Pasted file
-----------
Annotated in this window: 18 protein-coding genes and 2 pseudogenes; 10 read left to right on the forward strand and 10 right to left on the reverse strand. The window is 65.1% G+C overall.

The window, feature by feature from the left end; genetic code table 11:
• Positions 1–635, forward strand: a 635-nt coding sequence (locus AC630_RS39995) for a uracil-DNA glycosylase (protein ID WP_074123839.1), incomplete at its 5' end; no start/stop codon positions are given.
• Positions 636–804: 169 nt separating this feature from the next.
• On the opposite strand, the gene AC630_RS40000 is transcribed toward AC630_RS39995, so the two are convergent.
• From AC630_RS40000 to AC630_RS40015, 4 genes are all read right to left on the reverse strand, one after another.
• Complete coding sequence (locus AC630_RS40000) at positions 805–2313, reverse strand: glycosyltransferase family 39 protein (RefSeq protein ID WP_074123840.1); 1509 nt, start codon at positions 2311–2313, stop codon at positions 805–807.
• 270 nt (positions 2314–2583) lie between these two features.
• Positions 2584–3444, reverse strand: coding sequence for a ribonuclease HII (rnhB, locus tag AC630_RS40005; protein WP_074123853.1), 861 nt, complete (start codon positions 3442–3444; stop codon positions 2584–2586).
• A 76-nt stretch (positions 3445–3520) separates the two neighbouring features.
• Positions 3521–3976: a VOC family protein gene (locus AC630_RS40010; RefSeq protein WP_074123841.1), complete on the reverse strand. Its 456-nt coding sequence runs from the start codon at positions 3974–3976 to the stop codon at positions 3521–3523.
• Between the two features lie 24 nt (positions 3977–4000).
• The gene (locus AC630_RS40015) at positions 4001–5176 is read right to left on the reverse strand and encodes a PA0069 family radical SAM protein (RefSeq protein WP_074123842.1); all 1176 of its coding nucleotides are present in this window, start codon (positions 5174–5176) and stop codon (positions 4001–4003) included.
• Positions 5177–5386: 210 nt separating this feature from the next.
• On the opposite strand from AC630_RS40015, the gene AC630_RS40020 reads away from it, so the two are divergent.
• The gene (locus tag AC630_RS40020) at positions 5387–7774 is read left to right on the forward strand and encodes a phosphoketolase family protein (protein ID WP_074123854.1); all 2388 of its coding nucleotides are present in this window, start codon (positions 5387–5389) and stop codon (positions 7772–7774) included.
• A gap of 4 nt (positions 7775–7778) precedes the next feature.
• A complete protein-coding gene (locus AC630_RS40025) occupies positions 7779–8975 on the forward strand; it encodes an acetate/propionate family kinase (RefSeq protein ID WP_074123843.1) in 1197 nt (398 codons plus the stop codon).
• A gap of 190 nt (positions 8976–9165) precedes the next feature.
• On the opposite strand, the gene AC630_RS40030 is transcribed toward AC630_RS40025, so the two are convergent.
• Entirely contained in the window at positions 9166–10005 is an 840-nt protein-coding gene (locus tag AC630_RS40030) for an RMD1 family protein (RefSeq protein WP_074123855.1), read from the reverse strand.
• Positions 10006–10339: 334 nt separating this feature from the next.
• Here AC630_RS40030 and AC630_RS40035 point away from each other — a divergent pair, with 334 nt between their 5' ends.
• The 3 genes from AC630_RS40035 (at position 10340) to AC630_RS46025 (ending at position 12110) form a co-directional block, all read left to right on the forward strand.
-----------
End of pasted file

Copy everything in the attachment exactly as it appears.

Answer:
Annotated in this window: 18 protein-coding genes and 2 pseudogenes; 10 read left to right on the forward strand and 10 right to left on the reverse strand. The window is 65.1% G+C overall.

The window, feature by feature from the left end; genetic code table 11:
• Positions 1–635, forward strand: a 635-nt coding sequence (locus AC630_RS39995) for a uracil-DNA glycosylase (protein ID WP_074123839.1), incomplete at its 5' end; no start/stop codon positions are given.
• Positions 636–804: 169 nt separating this feature from the next.
• On the opposite strand, the gene AC630_RS40000 is transcribed toward AC630_RS39995, so the two are convergent.
• From AC630_RS40000 to AC630_RS40015, 4 genes are all read right to left on the reverse strand, one after another.
• Complete coding sequence (locus AC630_RS40000) at positions 805–2313, reverse strand: glycosyltransferase family 39 protein (RefSeq protein ID WP_074123840.1); 1509 nt, start codon at positions 2311–2313, stop codon at positions 805–807.
• 270 nt (positions 2314–2583) lie between these two features.
• Positions 2584–3444, reverse strand: coding sequence for a ribonuclease HII (rnhB, locus tag AC630_RS40005; protein WP_074123853.1), 861 nt, complete (start codon positions 3442–3444; stop codon positions 2584–2586).
• A 76-nt stretch (positions 3445–3520) separates the two neighbouring features.
• Positions 3521–3976: a VOC family protein gene (locus AC630_RS40010; RefSeq protein WP_074123841.1), complete on the reverse strand. Its 456-nt coding sequence runs from the start codon at positions 3974–3976 to the stop codon at positions 3521–3523.
• Between the two features lie 24 nt (positions 3977–4000).
• The gene (locus AC630_RS40015) at positions 4001–5176 is read right to left on the reverse strand and encodes a PA0069 family radical SAM protein (RefSeq protein WP_074123842.1); all 1176 of its coding nucleotides are present in this window, start codon (positions 5174–5176) and stop codon (positions 4001–4003) included.
• Positions 5177–5386: 210 nt separating this feature from the next.
• On the opposite strand from AC630_RS40015, the gene AC630_RS40020 reads away from it, so the two are divergent.
• The gene (locus tag AC630_RS40020) at positions 5387–7774 is read left to right on the forward strand and encodes a phosphoketolase family protein (protein ID WP_074123854.1); all 2388 of its coding nucleotides are present in this window, start codon (positions 5387–5389) and stop codon (positions 7772–7774) included.
• A gap of 4 nt (positions 7775–7778) precedes the next feature.
• A complete protein-coding gene (locus AC630_RS40025) occupies positions 7779–8975 on the forward strand; it encodes an acetate/propionate family kinase (RefSeq protein ID WP_074123843.1) in 1197 nt (398 codons plus the stop codon).
• A gap of 190 nt (positions 8976–9165) precedes the next feature.
• On the opposite strand, the gene AC630_RS40030 is transcribed toward AC630_RS40025, so the two are convergent.
• Entirely contained in the window at positions 9166–10005 is an 840-nt protein-coding gene (locus tag AC630_RS40030) for an RMD1 family protein (RefSeq protein WP_074123855.1), read from the reverse strand.
• Positions 10006–10339: 334 nt separating this feature from the next.
• Here AC630_RS40030 and AC630_RS40035 point away from each other — a divergent pair, with 334 nt between their 5' ends.
• The 3 genes from AC630_RS40035 (at position 10340) to AC630_RS46025 (ending at position 12110) form a co-directional block, all read left to right on the forward strand.